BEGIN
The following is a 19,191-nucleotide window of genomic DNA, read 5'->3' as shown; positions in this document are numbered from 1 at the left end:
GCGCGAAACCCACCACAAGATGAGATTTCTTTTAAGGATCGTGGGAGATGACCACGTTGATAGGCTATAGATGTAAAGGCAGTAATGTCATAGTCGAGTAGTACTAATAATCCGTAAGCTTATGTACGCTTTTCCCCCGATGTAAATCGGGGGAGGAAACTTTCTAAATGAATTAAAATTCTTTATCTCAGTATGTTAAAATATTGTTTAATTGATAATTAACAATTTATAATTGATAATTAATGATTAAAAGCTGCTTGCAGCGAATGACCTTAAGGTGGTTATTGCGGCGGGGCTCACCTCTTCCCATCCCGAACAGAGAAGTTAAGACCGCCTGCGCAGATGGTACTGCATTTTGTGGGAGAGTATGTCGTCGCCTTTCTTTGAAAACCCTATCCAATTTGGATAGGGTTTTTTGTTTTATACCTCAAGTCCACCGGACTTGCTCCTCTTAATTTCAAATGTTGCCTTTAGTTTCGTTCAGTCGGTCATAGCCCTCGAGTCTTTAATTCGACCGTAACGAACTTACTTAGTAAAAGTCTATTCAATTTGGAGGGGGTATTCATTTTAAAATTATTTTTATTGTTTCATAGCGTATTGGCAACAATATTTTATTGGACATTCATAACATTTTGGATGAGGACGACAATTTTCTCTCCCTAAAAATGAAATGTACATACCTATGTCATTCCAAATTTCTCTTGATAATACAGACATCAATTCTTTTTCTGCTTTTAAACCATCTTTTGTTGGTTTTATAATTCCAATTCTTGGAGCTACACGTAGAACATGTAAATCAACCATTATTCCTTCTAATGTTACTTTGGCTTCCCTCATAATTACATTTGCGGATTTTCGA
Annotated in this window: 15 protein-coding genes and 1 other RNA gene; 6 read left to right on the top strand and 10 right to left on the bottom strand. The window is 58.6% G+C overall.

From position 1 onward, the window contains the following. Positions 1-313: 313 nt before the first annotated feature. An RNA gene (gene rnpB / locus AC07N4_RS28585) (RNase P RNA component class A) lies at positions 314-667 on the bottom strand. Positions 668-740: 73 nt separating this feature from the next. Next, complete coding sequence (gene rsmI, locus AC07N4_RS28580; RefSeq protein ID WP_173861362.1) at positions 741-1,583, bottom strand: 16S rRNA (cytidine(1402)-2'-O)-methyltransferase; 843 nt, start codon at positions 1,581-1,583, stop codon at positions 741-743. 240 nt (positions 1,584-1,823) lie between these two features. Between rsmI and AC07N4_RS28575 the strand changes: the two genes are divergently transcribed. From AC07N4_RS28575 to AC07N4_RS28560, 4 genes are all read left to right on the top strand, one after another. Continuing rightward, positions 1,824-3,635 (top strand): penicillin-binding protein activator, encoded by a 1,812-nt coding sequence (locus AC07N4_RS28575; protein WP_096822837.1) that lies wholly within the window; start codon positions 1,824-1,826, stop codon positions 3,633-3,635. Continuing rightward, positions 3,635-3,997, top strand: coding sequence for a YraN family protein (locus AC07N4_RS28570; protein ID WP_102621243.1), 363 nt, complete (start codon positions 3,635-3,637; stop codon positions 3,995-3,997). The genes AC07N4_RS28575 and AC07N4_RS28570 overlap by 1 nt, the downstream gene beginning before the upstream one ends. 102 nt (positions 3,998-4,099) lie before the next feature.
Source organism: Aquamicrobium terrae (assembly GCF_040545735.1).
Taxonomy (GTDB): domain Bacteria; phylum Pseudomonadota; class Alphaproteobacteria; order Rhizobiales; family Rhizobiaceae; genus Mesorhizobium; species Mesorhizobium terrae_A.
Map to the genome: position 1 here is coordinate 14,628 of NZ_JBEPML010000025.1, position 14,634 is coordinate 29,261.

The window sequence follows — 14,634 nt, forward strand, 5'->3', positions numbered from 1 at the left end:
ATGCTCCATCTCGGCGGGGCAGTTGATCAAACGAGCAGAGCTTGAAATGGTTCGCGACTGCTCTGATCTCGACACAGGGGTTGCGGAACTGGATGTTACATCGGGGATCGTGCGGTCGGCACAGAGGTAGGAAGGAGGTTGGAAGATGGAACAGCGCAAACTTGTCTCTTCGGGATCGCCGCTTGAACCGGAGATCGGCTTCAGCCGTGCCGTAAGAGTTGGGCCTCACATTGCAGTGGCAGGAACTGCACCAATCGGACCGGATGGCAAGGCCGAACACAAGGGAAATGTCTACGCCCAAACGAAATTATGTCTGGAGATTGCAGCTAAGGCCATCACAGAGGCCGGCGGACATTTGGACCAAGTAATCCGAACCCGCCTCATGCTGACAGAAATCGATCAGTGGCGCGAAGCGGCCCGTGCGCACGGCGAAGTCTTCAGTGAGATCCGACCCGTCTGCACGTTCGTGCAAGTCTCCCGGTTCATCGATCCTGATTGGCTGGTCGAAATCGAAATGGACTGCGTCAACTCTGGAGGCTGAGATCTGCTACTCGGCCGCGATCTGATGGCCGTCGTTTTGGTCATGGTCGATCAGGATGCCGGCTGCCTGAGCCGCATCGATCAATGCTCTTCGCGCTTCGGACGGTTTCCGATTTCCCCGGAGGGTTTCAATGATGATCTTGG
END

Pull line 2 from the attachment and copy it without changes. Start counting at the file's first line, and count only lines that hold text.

GCGCGAAACCCACCACAAGATGAGATTTCTTTTAAGGATCGTGGGAGATGACCACGTTGATAGGCTATAGATGTAAAGGCAGTAATGTCATAGTCGAGTAGTACTAATAATCCGTAAGCTTATGTACGCTTTTCCCCCGATGTAAATCGGGGGAGGAAACTTTCTAAATGAATTAAAATTCTTTATCTCAGTATGTTAAAATATTGTTTAATTGATAATTAACAATTTATAATTGATAATTAATGATTAAAAGCTGCTTGCAGCGAATGACCTTAAGGTGGTTATTGCGGCGGGGCTCACCTCTTCCCATCCCGAACAGAGAAGTTAAGACCGCCTGCGCAGATGGTACTGCATTTTGTGGGAGAGTATGTCGTCGCCTTTCTTTGAAAACCCTATCCAATTTGGATAGGGTTTTTTGTTTTATACCTCAAGTCCACCGGACTTGCTCCTCTTAATTTCAAATGTTGCCTTTAGTTTCGTTCAGTCGGTCATAGCCCTCGAGTCTTTAATTCGACCGTAACGAACTTACTTAGTAAAAGTCTATTCAATTTGGAGGGGGTATTCATTTTAAAATTATTTTTATTGTTTCATAGCGTATTGGCAACAATATTTTATTGGACATTCATAACATTTTGGATGAGGACGACAATTTTCTCTCCCTAAAAATGAAATGTACATACCTATGTCATTCCAAATTTCTCTTGATAATACAGACATCAATTCTTTTTCTGCTTTTAAACCATCTTTTGTTGGTTTTATAATTCCAATTCTTGGAGCTACACGTAGAACATGTAAATCAACCATTATTCCTTCTAATGTTACTTTGGCTTCCCTCATAATTACATTTGCGGATTTTCGA